Hawaii's legislature passed legislation that would make it the 16th state to recognize same-sex marriages.  Just last week, Illinois did the same thing to become the 15th state.  In September, a court case was decided to make New Jersey the 13th state.  
If things seem to be moving fast, they are.  Since January 1, eight states (and the federal government) have been added to the list of government entities now recognizing same-sex marriages.  It's been a remarkable time to be alive and to be a member of the LGBTQ community.

If you go back 10 years, no states recognized same-sex marriage.  Massachusetts was the first in May of 2004.  California, Connecticut, Iowa, Vermont, New Hampshire, the District of Columbia, New York, Washington, and Maine were to follow.  This year, Maryland, Rhode Island, Delaware, Minnesota, New Jersey, Illinois, and Hawaii are the seven states that have been added.  There's still time for more, and there seems to be a new battleground opening.  New Mexico neither recognizes nor bans same sex unions in the Land of Enchantment.  

A few other states like Oregon, Nevada, Wisconsin, and Colorado allow relationships similar to marriage for those who are in same-sex relationships.  You would figure that perhaps someday not in the too distant future that these states might convert over to pure marriage equality.

Eventually some case is likely to bubble up to the U.S. Supreme Court as well, and that might just bring equality more quickly than we think when it comes to same-sex marriage.  One way or another, it's just fun to be here right now and watch as our society becomes more open and more accepting and more tolerant.

Tuesday, November 12, 2013

City-County Council Passes Resolution Urging Defeat of HJR-6 by Indiana General Assembly

The City-County Council passed a resolution urging the Indiana General Assembly to defeat House Joint Resolution 6, 22-6 at last night's City-County Council meeting.

All the Democrats and the majority of the Republican caucus backed the resolution.  Only six Republicans voted against the resolution.  Ginny Cain, Aaron Freeman, Jason Holliday, Marilyn Pfisterer, Jack Sandlin, and Christine Scales were the no votes.  Mayor Ballard has already said he is backing the fight against House Joint Resolution 6.

I'm not going to beat up the six people that voted against the resolution.  I know Marilyn Pfisterer and Jason Holliday personally.  Holliday is my Councillor.  I also least through e-mail and social media...Christine Scales.  I'm sure that Aaron Freeman and Jack Sandlin also had their reasons for voting against the resolution, and Ginny Cain's position should surprise no one.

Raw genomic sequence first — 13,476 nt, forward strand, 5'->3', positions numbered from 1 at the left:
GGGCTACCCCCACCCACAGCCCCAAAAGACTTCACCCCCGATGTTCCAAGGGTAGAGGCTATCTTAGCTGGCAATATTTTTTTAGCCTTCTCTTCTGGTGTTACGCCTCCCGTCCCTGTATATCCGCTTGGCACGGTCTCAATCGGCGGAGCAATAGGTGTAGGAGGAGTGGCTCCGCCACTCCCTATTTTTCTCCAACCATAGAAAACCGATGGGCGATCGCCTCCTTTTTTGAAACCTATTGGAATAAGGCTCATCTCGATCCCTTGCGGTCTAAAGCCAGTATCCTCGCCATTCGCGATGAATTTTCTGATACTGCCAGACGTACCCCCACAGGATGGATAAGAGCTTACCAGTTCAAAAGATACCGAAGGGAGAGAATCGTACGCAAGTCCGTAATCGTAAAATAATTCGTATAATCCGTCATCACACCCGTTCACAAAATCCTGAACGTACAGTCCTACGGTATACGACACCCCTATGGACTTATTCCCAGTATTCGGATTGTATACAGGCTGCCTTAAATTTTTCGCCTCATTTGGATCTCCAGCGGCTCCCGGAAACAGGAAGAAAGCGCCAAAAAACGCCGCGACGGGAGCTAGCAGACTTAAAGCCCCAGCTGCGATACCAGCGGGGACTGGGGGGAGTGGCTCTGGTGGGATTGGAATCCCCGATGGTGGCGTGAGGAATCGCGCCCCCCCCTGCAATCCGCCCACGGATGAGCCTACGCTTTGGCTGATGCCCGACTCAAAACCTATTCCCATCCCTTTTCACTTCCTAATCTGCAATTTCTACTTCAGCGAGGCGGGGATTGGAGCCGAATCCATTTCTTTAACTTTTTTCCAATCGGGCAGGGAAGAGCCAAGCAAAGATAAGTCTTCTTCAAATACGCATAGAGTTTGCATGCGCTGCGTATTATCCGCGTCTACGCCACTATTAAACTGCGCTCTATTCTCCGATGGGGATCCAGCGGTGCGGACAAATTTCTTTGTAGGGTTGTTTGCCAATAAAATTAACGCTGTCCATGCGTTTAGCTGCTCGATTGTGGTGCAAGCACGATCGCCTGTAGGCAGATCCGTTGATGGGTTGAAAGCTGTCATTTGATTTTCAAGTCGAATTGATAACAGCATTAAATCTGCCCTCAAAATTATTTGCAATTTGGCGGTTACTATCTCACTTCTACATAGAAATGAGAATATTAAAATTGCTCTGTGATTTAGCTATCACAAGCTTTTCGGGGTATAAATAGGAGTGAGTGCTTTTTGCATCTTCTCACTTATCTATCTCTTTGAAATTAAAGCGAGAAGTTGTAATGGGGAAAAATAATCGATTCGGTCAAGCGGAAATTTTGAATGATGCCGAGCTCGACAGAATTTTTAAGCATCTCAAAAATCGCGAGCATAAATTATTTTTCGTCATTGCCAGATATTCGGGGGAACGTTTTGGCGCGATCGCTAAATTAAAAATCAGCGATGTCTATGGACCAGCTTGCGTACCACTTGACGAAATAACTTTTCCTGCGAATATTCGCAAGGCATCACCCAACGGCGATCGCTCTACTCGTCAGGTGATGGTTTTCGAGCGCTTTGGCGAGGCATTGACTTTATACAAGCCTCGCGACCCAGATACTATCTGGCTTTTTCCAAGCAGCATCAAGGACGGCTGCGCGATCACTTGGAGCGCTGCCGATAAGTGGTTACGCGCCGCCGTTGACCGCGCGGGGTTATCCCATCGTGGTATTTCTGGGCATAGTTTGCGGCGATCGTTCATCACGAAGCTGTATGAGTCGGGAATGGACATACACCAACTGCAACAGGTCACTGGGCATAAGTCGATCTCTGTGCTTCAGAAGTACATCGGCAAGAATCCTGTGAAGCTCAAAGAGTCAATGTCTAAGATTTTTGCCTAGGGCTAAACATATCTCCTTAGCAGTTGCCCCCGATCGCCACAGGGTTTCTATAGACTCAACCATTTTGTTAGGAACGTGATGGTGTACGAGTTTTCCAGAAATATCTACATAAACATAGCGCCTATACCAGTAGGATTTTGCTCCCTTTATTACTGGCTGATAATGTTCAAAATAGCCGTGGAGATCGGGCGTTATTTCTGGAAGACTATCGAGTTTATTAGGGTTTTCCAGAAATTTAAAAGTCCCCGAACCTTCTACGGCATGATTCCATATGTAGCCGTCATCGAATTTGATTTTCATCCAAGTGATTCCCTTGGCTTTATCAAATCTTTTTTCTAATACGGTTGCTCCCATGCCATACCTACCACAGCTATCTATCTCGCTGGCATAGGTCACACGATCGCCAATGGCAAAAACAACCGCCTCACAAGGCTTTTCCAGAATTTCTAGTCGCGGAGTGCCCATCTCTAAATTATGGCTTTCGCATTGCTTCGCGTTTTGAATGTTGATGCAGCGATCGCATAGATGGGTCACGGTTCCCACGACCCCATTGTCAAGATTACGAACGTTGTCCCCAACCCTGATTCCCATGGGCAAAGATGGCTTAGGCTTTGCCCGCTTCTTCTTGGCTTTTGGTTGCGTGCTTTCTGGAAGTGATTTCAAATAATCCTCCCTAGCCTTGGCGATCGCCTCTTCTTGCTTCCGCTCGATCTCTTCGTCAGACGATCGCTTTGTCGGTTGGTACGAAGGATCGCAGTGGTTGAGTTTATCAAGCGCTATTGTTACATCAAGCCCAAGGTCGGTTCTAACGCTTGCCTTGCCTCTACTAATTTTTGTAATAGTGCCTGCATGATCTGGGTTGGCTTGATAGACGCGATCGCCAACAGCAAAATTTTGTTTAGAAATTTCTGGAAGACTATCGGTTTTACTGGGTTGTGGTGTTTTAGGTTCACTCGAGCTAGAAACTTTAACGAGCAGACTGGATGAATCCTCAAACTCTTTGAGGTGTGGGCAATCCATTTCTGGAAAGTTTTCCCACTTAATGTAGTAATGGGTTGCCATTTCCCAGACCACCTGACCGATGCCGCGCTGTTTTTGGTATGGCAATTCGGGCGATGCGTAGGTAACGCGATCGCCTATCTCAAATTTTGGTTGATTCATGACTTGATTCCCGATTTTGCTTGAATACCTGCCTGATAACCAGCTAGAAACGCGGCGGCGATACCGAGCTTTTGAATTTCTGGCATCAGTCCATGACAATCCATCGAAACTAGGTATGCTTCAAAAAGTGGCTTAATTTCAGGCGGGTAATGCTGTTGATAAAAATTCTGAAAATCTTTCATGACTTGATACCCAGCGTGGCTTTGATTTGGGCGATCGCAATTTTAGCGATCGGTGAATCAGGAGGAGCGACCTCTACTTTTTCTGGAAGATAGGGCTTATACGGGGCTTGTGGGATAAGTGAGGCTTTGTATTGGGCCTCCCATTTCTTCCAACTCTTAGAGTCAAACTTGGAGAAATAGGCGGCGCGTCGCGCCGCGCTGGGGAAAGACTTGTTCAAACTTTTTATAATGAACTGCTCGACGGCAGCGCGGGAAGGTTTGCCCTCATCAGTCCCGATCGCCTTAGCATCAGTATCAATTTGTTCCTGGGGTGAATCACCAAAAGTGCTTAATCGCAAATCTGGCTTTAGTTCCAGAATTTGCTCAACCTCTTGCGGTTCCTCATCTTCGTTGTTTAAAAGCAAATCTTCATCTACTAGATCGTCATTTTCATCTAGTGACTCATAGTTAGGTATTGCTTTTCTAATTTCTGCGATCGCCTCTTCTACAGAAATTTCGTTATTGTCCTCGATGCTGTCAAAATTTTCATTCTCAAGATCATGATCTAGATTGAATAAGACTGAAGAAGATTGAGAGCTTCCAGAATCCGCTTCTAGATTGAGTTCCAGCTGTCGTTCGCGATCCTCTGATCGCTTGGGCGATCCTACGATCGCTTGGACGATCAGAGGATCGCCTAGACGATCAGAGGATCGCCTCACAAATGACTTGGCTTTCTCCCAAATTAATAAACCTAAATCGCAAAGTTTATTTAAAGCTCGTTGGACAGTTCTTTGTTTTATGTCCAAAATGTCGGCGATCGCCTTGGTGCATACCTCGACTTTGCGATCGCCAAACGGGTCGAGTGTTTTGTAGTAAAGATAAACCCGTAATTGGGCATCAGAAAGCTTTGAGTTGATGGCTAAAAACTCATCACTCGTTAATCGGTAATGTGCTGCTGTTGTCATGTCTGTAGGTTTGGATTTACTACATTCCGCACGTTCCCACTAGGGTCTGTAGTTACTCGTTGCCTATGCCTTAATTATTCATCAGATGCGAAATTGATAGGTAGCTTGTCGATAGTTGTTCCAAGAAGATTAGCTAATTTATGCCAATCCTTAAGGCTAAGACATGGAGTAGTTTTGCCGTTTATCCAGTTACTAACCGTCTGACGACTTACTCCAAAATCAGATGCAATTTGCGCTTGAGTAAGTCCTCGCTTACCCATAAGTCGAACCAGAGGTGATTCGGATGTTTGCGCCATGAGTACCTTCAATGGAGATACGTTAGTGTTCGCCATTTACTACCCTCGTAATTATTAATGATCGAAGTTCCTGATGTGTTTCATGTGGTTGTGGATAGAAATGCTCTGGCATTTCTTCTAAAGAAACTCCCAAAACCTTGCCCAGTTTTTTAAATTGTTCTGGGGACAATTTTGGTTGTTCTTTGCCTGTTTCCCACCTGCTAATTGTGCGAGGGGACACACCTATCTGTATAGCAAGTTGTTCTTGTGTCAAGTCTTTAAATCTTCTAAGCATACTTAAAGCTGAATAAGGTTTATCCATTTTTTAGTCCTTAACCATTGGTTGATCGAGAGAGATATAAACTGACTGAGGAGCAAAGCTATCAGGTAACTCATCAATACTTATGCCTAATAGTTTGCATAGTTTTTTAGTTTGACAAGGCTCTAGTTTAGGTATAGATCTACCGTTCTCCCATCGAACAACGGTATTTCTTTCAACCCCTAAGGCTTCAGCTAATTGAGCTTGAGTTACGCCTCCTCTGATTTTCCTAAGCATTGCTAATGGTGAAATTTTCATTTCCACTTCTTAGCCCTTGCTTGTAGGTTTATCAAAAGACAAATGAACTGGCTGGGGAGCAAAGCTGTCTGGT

Still, it's amazing how fast things turn around in this political world we all enjoy.  Just a few years ago, Indy could barely pass a human rights ordinance even with a Democratic majority.  It pretty much cost Republican Scott Keller his place on the Council because he crossed the partisan divide and voted with the Democrats providing the one vote margin of victory for the human rights ordinance.

Monday, a majority of the Republican caucus and all the Democrats said that they agreed that HJR-6 is bad for Indiana.  We've come a long way!

Monday, November 11, 2013

It's Veterans Day

Today, we honor those who have served this country in the cause of freedom, liberty, and the preservation of our rights. Thank you to all that have served and to those that have sacrificed all to make it possible for me to write this blog as a free American citizen.

I know I post this video often here on days like this, but there are men and women that live this song every day. Freedom truly isn't free. So, to all of the men and women that fight and have fought for me...THANK YOU!

Friday, November 8, 2013

Lloyd Enters Race for Clerk

Marion County Coroner
Dr. Frank Lloyd, Jr.
Your Marion County Coroner wants to be your Marion County Clerk when Beth White moves to the Statehouse as Secretary of State in 2015.

Marion County Coroner, Dr. Frank Lloyd, announced on Wednesday that he would be pursuing election as Marion County Clerk of the Circuit Court in 2014. Dr. Lloyd was first elected to his current office in 2008. He was reelected just last year. He has largely been absent from the political scene and associated events for that time.